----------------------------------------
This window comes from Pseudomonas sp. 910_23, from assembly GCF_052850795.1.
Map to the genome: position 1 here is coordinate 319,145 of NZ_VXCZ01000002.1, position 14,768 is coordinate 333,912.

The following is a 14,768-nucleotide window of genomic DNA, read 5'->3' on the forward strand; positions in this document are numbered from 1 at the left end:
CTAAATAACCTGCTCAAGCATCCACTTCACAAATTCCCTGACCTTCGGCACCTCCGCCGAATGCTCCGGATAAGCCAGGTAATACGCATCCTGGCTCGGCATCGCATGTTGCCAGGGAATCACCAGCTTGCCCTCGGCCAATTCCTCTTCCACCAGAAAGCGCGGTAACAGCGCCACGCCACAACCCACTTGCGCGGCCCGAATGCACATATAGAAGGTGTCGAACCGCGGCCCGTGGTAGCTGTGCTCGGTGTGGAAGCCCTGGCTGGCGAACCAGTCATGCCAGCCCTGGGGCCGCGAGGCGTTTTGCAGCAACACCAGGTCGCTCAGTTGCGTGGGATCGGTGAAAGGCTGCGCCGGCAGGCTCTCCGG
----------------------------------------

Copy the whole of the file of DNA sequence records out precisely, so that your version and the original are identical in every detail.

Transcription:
This window comes from Pseudomonas sp. 910_23, from assembly GCF_052850795.1.
Map to the genome: position 1 here is coordinate 319,145 of NZ_VXCZ01000002.1, position 14,768 is coordinate 333,912.

The following is a 14,768-nucleotide window of genomic DNA, read 5'->3' on the forward strand; positions in this document are numbered from 1 at the left end:
CTAAATAACCTGCTCAAGCATCCACTTCACAAATTCCCTGACCTTCGGCACCTCCGCCGAATGCTCCGGATAAGCCAGGTAATACGCATCCTGGCTCGGCATCGCATGTTGCCAGGGAATCACCAGCTTGCCCTCGGCCAATTCCTCTTCCACCAGAAAGCGCGGTAACAGCGCCACGCCACAACCCACTTGCGCGGCCCGAATGCACATATAGAAGGTGTCGAACCGCGGCCCGTGGTAGCTGTGCTCGGTGTGGAAGCCCTGGCTGGCGAACCAGTCATGCCAGCCCTGGGGCCGCGAGGCGTTTTGCAGCAACACCAGGTCGCTCAGTTGCGTGGGATCGGTGAAAGGCTGCGCCGGCAGGCTCTCCGG